In this module: We will be exploring the rhythms and accents that make a ‘reggae feel’.

  • The new rhythm ‘tikka-tikka’ will be introduced.
  • Rhythms will be taught as ‘word rhythms’ (Jammin’ in Jamaica).
  • Students will create their own ‘word rhythms’.
  • Students will create and perform their own rhythm compositions.
  • Students will perform a reggae feel based on word rhythms.

Expanded background & useful links

The Style
Reggae is a style of music first developed in Jamaica in the 1960s. Important elements in this music are accent on the offbeats of the bar (known as the skank), a pronounced bass line and a slower but jauntier rhythmic feel than rock ‘n’ roll. The drum kit is often used in a quite different way, with the bass (or kick) drum playing where the snare would normally be used. The electric guitar often plays offbeat ‘chops’, sometimes referred to as ‘upstrokes’, and brass instruments often add short, melodic ‘stabs’. Another feature commonly used is the ‘wah wah’ pedal, used with the guitar to alter the tone of the instrument.

The songs
The lyrics in reggae songs are sometimes love songs, sometimes religious and sometimes address social issues or topical themes.

The origin
The word ‘reggae’ itself may have come from ‘streggae’ a Jamaican expression for ‘raggedy’.

Related styles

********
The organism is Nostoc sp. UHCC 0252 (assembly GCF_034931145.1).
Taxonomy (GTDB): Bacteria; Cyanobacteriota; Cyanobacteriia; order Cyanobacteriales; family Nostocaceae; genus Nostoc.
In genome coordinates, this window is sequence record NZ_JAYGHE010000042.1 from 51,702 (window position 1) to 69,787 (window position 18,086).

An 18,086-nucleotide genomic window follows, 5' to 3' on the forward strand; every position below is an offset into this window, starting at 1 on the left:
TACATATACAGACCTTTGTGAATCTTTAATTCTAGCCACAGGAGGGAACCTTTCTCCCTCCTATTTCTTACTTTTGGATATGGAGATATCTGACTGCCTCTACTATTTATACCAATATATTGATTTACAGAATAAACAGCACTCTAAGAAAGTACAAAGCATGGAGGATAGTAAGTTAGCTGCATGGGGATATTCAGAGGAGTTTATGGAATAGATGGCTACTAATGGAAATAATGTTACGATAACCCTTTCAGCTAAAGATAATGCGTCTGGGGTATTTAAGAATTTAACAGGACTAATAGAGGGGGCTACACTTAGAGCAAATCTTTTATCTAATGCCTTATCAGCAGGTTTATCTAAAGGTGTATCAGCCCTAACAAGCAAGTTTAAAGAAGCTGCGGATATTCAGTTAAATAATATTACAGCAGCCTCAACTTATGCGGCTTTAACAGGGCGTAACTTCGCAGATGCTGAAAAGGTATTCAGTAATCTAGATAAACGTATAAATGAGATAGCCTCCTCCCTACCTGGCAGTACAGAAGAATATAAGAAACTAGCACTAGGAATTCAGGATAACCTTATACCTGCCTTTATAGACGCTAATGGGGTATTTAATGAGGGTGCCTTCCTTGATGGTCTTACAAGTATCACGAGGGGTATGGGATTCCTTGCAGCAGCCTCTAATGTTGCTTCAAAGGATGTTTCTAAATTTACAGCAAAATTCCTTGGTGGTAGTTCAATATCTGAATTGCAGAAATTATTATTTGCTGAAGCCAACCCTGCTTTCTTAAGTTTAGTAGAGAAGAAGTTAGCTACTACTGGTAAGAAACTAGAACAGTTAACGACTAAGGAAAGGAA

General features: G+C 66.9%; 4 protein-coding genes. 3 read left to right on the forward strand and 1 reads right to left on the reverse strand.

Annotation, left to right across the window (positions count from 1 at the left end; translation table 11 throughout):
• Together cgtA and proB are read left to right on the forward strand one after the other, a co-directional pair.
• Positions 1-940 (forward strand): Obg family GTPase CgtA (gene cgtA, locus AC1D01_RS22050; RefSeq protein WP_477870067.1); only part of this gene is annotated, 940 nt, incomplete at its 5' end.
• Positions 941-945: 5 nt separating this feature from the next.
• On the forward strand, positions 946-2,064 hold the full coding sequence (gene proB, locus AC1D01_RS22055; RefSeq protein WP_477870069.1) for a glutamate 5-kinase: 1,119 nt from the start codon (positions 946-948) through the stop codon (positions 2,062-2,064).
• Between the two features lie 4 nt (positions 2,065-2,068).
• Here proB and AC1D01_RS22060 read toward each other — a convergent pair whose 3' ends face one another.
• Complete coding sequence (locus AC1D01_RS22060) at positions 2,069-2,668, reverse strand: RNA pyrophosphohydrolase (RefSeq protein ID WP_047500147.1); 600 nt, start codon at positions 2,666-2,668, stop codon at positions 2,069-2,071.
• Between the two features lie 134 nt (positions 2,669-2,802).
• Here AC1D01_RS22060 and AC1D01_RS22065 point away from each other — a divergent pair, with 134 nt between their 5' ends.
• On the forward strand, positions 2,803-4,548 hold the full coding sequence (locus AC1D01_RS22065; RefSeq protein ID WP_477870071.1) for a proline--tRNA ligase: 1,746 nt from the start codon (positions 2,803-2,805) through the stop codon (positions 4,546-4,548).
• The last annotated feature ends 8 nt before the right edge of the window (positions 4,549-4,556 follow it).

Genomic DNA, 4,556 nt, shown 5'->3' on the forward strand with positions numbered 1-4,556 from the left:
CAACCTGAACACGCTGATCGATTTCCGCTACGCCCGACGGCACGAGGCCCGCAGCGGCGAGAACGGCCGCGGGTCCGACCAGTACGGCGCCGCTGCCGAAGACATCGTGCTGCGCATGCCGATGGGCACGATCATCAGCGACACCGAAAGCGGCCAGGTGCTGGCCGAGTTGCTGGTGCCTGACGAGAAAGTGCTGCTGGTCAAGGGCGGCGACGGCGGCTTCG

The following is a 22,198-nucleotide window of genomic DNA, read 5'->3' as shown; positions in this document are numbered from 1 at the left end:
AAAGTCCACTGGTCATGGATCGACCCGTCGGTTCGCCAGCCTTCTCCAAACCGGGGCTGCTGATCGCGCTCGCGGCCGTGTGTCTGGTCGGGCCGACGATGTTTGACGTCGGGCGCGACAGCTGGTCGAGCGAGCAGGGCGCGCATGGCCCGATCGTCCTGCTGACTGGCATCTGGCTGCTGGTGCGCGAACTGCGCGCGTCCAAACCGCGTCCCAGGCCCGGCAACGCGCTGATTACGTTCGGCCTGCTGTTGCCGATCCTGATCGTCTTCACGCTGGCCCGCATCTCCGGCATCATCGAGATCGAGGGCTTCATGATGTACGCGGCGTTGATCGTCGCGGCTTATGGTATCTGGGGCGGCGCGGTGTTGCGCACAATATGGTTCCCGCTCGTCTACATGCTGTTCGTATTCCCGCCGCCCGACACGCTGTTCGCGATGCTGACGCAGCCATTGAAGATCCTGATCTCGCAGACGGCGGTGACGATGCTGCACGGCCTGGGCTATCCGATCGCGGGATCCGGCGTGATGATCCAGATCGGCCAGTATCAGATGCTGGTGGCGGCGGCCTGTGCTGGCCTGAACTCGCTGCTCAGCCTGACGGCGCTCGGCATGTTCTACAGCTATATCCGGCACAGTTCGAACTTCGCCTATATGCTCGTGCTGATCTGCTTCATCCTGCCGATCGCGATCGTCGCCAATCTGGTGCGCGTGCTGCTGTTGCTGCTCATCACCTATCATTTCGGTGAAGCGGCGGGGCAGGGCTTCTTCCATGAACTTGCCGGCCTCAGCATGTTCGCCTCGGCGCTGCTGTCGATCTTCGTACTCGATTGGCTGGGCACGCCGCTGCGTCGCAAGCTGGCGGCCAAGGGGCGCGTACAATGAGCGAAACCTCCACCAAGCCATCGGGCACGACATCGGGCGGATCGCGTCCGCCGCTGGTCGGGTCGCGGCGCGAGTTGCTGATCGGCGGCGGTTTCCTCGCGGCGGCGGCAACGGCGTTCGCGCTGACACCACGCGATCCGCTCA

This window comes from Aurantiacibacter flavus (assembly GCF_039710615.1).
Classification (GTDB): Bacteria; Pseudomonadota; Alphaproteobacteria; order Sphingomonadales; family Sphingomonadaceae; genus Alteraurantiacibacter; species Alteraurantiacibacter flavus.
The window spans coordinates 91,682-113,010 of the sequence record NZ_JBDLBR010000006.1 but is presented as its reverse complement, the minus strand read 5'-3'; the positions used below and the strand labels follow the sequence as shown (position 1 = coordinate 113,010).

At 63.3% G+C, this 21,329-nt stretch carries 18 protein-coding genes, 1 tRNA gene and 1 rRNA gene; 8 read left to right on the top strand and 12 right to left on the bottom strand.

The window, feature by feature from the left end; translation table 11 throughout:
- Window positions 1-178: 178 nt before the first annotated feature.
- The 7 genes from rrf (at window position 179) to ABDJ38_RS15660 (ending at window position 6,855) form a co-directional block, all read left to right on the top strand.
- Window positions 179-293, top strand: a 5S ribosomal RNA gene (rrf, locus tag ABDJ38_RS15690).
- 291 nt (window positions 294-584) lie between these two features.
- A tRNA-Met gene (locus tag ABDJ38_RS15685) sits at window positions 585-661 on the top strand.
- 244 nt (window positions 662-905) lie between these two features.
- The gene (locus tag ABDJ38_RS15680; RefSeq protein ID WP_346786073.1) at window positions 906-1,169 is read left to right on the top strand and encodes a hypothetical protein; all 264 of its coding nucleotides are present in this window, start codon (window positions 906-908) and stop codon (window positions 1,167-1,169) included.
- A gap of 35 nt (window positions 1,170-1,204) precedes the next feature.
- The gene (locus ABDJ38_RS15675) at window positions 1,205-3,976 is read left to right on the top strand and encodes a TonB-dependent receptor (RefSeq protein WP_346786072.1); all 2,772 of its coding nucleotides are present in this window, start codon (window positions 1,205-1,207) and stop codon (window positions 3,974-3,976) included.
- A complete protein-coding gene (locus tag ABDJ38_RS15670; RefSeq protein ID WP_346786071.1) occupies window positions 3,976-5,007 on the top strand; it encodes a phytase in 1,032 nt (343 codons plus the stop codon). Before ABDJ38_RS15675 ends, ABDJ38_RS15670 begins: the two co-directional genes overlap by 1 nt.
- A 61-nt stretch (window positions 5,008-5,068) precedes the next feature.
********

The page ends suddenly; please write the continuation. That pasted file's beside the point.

Some other related musical styles from Jamaica are ska, rocksteady and dub.

Famous artists
The most well-known reggae artist is Bob Marley. With his band The Wailers he took the music to the UK.
Other famous reggae artists include Peter Tosh (a founder member of The Wailers), Lee ‘Scratch’ Perry, Toots and the Maytals.

The influence
The reggae style influenced artists in the UK and the USA and resulted in hit songs such as:

  • Ob La Di Ob La Da by the Beatles (although this is more ska than reggae)
  • Hold Me Tight and I Can See Clearly by Johnny Nash
  • I Shot the Sherrif by Eric Clapton (originally a Bob Marley song)
  • Mother & Child Reunion by Paul Simon
  • Dreadlock Holiday by 10 cc

Toasting and rap
The Jamaican Deejays developed a practice of improvising rhymes live (with a mic) over reggae tracks. This became known as ‘toasting’ and, when utilised by New York DJs, led to ‘rap’ – an essential part of hip-hop culture.

Paul Jamieson
Paul is the performer on the DVD. He also co-wrote the song Get it Together with Rob, Mark and Kev. And he played all the reggae music on Music Room 6.
Find out more about Paul (and see him) here:

Some useful links

You can hear reggae music here:

You can see reggae music here: